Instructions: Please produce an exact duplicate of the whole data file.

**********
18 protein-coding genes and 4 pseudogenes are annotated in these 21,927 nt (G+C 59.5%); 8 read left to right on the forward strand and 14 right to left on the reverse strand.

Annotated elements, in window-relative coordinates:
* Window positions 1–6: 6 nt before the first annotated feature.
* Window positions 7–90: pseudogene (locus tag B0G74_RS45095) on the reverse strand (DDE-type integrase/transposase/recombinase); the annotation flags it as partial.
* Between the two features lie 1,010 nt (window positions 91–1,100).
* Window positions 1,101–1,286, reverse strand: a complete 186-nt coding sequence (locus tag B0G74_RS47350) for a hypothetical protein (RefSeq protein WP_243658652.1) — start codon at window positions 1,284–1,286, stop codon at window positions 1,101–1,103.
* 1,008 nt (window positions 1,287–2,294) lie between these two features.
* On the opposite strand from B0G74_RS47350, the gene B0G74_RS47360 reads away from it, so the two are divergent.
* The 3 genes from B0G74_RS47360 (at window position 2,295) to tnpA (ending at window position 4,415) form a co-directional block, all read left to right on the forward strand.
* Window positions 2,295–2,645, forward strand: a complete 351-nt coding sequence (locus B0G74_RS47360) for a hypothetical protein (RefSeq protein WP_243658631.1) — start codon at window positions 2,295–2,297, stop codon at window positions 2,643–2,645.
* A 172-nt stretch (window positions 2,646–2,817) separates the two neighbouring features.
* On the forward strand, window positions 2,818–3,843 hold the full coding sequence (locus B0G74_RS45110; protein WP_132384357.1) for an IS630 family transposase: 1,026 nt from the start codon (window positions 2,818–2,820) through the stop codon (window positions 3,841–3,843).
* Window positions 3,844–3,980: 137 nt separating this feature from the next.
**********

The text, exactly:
18 protein-coding genes and 4 pseudogenes are annotated in these 21,927 nt (G+C 59.5%); 8 read left to right on the forward strand and 14 right to left on the reverse strand.

Annotated elements, in window-relative coordinates:
* Window positions 1–6: 6 nt before the first annotated feature.
* Window positions 7–90: pseudogene (locus tag B0G74_RS45095) on the reverse strand (DDE-type integrase/transposase/recombinase); the annotation flags it as partial.
* Between the two features lie 1,010 nt (window positions 91–1,100).
* Window positions 1,101–1,286, reverse strand: a complete 186-nt coding sequence (locus tag B0G74_RS47350) for a hypothetical protein (RefSeq protein WP_243658652.1) — start codon at window positions 1,284–1,286, stop codon at window positions 1,101–1,103.
* 1,008 nt (window positions 1,287–2,294) lie between these two features.
* On the opposite strand from B0G74_RS47350, the gene B0G74_RS47360 reads away from it, so the two are divergent.
* The 3 genes from B0G74_RS47360 (at window position 2,295) to tnpA (ending at window position 4,415) form a co-directional block, all read left to right on the forward strand.
* Window positions 2,295–2,645, forward strand: a complete 351-nt coding sequence (locus B0G74_RS47360) for a hypothetical protein (RefSeq protein WP_243658631.1) — start codon at window positions 2,295–2,297, stop codon at window positions 2,643–2,645.
* A 172-nt stretch (window positions 2,646–2,817) separates the two neighbouring features.
* On the forward strand, window positions 2,818–3,843 hold the full coding sequence (locus B0G74_RS45110; protein WP_132384357.1) for an IS630 family transposase: 1,026 nt from the start codon (window positions 2,818–2,820) through the stop codon (window positions 3,841–3,843).
* Window positions 3,844–3,980: 137 nt separating this feature from the next.